Double Cross The True Story Of The D Day Spies

Summary: Double Cross is a true story about the spies who operated in France during World War II, providing intelligence to the Germans but ultimately playing a crucial role in the Allied invasion on D-Day. This article will delve into their recruitment, training, and covert operations as well as the impact they had on the outcome of the war.

1. The Spymasters

The success of the Double Cross operation can be attributed to two key figures: Tommy “Tar” Robertson and John Masterman. Robertson was the MI5 officer responsible for recruiting and managing the double agents, while Masterman headed the Twenty Committee, which oversaw the entire deception plan. They carefully selected and trained the agents, providing them with convincing cover stories and ways to transmit information securely to the Nazis.

One of the earliest recruits was Juan Pujol Garcia, a Spaniard who convinced the Germans he was a loyal Nazi sympathizer. He then formed his own network of fake agents, sending false reports back to the Germans but providing valuable intelligence to the Allies. Another notable agent was Roman Czerniawski, a Polish officer who posed as a Gestapo officer and transmitted crucial information about German troop movements to the Allies.

Robertson and Masterman maintained close contact with their agents throughout the war, using a series of dead-letter boxes, coded messages, and secret meetings to communicate without being detected by the Germans.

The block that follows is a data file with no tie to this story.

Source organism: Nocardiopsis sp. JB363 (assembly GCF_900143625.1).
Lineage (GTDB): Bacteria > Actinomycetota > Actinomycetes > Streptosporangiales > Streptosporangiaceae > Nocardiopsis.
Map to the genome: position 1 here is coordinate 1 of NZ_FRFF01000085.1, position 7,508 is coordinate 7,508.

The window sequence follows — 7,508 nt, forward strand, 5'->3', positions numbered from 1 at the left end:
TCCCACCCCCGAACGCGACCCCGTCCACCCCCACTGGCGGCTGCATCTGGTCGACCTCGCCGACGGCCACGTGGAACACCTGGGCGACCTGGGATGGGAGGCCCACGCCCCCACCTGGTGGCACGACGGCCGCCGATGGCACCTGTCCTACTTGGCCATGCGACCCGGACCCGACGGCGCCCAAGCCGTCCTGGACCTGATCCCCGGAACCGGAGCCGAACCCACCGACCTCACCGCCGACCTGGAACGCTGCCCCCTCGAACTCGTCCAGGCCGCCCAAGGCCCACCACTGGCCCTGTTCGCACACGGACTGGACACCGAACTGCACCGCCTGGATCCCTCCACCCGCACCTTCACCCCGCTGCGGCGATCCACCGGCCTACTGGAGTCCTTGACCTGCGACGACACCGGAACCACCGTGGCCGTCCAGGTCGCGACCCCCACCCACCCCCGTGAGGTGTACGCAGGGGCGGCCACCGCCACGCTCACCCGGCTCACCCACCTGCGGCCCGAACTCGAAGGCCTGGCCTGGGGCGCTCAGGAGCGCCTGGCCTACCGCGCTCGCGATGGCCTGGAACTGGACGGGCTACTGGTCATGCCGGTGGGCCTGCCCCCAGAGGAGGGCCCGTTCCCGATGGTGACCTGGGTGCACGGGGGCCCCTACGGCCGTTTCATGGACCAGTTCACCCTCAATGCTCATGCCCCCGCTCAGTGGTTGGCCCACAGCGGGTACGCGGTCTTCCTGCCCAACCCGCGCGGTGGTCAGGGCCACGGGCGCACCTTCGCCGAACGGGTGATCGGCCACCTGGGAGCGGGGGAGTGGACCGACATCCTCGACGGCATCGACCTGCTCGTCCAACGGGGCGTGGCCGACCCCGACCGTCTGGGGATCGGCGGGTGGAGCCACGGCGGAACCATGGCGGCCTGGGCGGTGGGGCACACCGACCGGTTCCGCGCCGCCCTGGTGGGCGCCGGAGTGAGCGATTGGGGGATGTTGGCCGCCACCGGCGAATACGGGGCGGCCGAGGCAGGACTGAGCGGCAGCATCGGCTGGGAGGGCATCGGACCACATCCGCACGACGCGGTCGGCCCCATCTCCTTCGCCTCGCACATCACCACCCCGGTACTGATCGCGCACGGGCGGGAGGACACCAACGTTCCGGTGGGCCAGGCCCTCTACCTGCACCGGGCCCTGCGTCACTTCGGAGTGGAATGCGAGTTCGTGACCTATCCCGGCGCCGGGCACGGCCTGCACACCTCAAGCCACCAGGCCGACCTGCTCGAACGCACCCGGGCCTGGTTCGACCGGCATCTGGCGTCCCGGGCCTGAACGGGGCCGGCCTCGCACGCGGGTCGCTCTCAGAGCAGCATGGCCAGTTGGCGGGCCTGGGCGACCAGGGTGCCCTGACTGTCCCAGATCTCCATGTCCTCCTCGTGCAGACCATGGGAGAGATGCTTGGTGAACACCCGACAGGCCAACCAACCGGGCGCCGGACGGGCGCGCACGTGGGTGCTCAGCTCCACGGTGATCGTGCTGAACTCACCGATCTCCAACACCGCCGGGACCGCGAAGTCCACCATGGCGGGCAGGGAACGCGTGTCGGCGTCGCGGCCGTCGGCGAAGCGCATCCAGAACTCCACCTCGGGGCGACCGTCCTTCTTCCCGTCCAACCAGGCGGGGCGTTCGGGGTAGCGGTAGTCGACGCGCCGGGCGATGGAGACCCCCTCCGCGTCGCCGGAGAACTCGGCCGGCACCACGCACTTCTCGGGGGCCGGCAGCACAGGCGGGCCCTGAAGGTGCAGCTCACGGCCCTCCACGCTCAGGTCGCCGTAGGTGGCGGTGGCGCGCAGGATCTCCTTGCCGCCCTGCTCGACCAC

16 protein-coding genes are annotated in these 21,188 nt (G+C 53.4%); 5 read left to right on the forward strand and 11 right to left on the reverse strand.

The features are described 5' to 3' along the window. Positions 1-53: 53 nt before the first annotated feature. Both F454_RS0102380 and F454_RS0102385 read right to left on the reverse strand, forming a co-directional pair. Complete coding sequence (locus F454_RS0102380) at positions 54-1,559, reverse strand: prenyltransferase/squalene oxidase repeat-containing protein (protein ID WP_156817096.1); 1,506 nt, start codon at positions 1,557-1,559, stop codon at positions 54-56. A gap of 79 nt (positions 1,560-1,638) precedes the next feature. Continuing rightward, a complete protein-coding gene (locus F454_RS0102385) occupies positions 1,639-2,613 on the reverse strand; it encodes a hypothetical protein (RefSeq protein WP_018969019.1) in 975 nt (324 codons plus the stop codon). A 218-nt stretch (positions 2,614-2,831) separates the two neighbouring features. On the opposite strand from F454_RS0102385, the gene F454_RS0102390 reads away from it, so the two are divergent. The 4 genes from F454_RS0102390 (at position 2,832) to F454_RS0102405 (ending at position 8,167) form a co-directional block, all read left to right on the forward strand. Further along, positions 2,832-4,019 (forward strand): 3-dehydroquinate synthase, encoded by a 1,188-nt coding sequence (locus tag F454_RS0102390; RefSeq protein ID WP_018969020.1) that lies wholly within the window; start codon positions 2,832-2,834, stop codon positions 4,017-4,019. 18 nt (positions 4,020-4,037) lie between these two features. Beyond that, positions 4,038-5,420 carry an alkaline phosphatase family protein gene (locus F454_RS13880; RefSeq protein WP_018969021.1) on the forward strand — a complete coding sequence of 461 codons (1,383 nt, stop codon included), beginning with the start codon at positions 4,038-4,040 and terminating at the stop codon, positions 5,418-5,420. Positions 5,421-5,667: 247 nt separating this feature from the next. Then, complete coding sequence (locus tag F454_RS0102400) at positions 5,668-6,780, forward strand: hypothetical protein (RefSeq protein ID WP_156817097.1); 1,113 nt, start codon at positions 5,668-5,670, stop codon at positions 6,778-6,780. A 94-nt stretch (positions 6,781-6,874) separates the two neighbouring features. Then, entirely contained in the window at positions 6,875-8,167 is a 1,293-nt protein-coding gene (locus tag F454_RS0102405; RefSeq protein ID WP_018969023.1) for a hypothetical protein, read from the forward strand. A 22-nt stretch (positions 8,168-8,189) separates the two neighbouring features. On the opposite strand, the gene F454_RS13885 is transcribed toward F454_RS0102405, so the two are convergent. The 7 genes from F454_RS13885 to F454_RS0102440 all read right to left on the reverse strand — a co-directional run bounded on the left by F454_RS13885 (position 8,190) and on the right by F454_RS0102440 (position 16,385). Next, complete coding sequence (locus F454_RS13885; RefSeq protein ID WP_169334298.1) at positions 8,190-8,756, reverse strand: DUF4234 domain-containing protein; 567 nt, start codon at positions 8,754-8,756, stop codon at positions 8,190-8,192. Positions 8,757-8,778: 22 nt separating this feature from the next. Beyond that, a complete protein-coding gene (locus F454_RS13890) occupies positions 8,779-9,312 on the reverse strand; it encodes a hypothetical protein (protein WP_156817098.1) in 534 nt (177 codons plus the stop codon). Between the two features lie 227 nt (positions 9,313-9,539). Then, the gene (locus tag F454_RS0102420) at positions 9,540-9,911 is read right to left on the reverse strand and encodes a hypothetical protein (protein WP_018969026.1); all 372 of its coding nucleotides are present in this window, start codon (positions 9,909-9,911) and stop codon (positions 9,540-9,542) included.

2. The Deception Plan

Double Cross was part of a larger deception plan known as Operation Bodyguard, which aimed to mislead the Germans about the location and timing of the Allied invasion. The double agents played a key role in this plan by convincing the Germans that the invasion was coming at a different location than Normandy. They also fed the Germans misinformation about the strength and position of Allied forces, causing them to divert resources away from Normandy.

One of the most audacious deceptions was Operation Fortitude, which involved creating a fake First United States Army Group (FUSAG) that would supposedly invade Norway or Pas-de-Calais. The double agents helped to reinforce this deception by providing fake intelligence about FUSAG’s movements and intentions.

The deception plan culminated in the D-Day invasion on June 6, 1944, when the Allies landed at Normandy and caught the Germans off guard. Without the double agents, this victory might not have been possible.

3. The Cost of Betrayal

The decision to become a double agent was not an easy one. The agents had to lie convincingly to both their Nazi handlers and their MI5 controllers, walking a fine line between loyalty and betrayal. If they were caught by either side, they faced torture and execution.

One example of the dangers double agents faced was the case of Henri Déricourt, a French pilot who worked for MI6 and assisted in the establishment of secret airfields in France. He was later suspected of being a double agent and was imprisoned and tortured by the Gestapo before eventually being released due to lack of evidence.

Other double agents faced emotional hardships as well. Some had to live with the guilt of betraying their friends and family, while others had to feign loyalty to a cause they despised. For some, the burden became too great and they either turned themselves in or suffered from mental breakdowns.


Double Cross is a fascinating true story of bravery, deception, and betrayal during World War II. The success of the double agents in deceiving the Nazis and ultimately helping to win the war cannot be understated. However, their sacrifice came at a great cost, both personally and emotionally. Their legacy lives on as a testament to the power of intelligence and deception in warfare.

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